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National Crime Victim Law Institute

Fighting for Victims’ Rights in Child Rape Image Cases

December 18, 2013

The unique and acute nature of the trauma experienced by child-victims of sexual abuse when images of their victimization are preserved, disseminated, and viewed is well-documented. Despite Congressional, court, and the public’s recognition of the harm these victims endure and a stated commitment to protecting their rights, these victims face tremendous challenges in our justice system.  Among the hurdles is the all too frequent demand by courts that these victims prove that a particular perpetrator (out of the thousands or millions) who possesses their abuse images as downloaded from the Internet caused a specific component of their harm.  This demand is nearly impossible to meet because of the nature of this crime and so it all but ensures that victims rather than perpetrators bear the financial burdens of crime.  For years, NCVLI has been fighting in state and federal courts to secure full restitution for these victims. On January 22, 2014 one of these cases will be heard by the United States Supreme Court in what will mark the first time a victim of crime has been directly heard about her rights before the highest court in the nation.  

Below is a snapshot of just some of NCVLI’s recent work in this area in chronological order.

  • July 2009:  In United States v. Paroline in the Eastern District of Texas, NCVLI files an amicus curiae brief arguing that the victim, “Amy”, is entitled to her full restitution.
  • January 2010: NCVLI’s Executive Director Meg Garvin is interviewed for a story by Minnesota Public Radio about a recent case involving restitution for child abuse image victims in which the federal judge asked prosecutors to explain why they had not requested restitution from those convicted on child pornography charges. 
  • April 2010: The lead article in NCVLI’s bi-annual newsletter, NCVLI News, titled “How Current Restitution Law is Failing Victims in Child Abuse Image Cases”, details the state of the law and puts forward arguments of how to do better by these victims.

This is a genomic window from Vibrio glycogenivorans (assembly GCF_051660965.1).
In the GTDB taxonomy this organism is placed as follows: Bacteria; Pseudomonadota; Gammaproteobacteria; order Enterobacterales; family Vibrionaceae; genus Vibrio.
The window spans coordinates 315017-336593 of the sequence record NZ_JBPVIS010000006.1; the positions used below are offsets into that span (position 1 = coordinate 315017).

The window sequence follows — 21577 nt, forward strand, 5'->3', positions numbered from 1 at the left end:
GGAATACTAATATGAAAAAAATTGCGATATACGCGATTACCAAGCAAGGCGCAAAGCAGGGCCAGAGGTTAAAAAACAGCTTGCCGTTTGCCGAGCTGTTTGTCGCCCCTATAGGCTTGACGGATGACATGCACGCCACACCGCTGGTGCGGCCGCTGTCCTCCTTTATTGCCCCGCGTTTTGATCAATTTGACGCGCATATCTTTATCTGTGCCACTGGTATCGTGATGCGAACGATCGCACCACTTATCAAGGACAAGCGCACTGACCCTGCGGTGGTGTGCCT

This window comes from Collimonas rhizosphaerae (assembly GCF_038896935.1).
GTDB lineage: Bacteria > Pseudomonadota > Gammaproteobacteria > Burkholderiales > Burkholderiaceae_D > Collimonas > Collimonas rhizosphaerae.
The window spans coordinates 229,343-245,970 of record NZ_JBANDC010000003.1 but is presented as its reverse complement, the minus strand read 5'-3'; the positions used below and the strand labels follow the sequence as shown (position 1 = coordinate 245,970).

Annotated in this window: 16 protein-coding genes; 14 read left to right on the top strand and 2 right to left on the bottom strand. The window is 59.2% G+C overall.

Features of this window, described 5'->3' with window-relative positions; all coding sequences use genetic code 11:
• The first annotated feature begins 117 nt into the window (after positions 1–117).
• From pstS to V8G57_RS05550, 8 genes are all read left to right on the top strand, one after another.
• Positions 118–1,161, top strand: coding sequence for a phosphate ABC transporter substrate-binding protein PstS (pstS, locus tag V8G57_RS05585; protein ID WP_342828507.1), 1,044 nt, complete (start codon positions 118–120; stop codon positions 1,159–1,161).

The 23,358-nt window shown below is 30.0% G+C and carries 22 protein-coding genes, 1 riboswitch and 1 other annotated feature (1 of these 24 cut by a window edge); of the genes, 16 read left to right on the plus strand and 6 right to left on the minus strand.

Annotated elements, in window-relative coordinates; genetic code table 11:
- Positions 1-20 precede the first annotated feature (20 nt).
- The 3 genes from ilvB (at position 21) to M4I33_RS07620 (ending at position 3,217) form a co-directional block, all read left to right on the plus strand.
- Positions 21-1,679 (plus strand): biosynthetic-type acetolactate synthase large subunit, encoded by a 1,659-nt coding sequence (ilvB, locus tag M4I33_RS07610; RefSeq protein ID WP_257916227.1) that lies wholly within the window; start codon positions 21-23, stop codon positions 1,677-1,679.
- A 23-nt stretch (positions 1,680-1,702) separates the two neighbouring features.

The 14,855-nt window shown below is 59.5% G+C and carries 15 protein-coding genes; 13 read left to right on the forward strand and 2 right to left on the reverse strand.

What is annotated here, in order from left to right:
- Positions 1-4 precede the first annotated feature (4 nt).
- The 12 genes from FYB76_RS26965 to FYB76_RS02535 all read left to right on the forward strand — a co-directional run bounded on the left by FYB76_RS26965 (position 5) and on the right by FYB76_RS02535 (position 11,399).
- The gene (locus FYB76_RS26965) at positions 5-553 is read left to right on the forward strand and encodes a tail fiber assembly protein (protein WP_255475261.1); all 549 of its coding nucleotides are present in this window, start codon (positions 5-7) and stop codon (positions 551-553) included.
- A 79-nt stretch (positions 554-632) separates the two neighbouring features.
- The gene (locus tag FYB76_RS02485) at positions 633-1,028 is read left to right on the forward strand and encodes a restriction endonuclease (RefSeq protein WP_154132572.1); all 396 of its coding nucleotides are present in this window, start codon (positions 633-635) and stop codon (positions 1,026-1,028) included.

• October 2010:  In United States v. McGarity, in the 11th Circuit Court of Appeals, NCVLI filed an amicus curiae brief arguing for full restitution.
  • September 2011: NCVLI publishes a Violence Against Women Bulletin titled “Restitution for Victims of the Viewing, Possession, and Distribution of Child Abuse Images,” detailing how to secure full restitution for these victims.  This Bulletin can be accessed in our Victim Law Library or directly here
  • October 2012:  The Fifth Circuit Court of Appeals reviews United States v. Paroline and agrees with Amy and the position put forward in NCVLI’s amicus, holding that victims depicted in child abuse imagery have a right to restitution when a defendant is found in possession of the images, regardless of whether the defendant created or distributed them. 
  • December 2012:  In Amy and Vicky v. Kennedy before the United States Supreme Court, NCVLI teams up with the University of Pennsylvania Law School Supreme Court Clinic to file an amicus curiae brief urging review by the Court on the issue of restitution for victims. 
  • August 2013:  In Vicky v. Fast, before the United States Supreme Court, NCVLI files an amicus curiae brief urging review of the case to resolve the restitution issue and to clarify the standard of review for victims’ rights cases.
  • September 2013:  In State v. Culbertson before the Oregon Court of Appeals, NCVLI files an amicus curiae brief  in support of full restitution under state law. 
  • November 2013: In Paroline v. United States, before the United States Supreme Court, NCVLI and the Lewis & Clark Victim Litigation Clinic each submit briefs arguing for full restitution and presenting to the court arguments of how a ruling against the victim could negatively impact all violence against women victims.
  • January 22, 2014: For the first time in history, the United States Supreme Court heard oral arguments from a victim’s attorney about her rights in a criminal case. Arguments were followed the next day by a Congressional Staff Briefing on the case and the federal statute on restitution for victims of child pornography.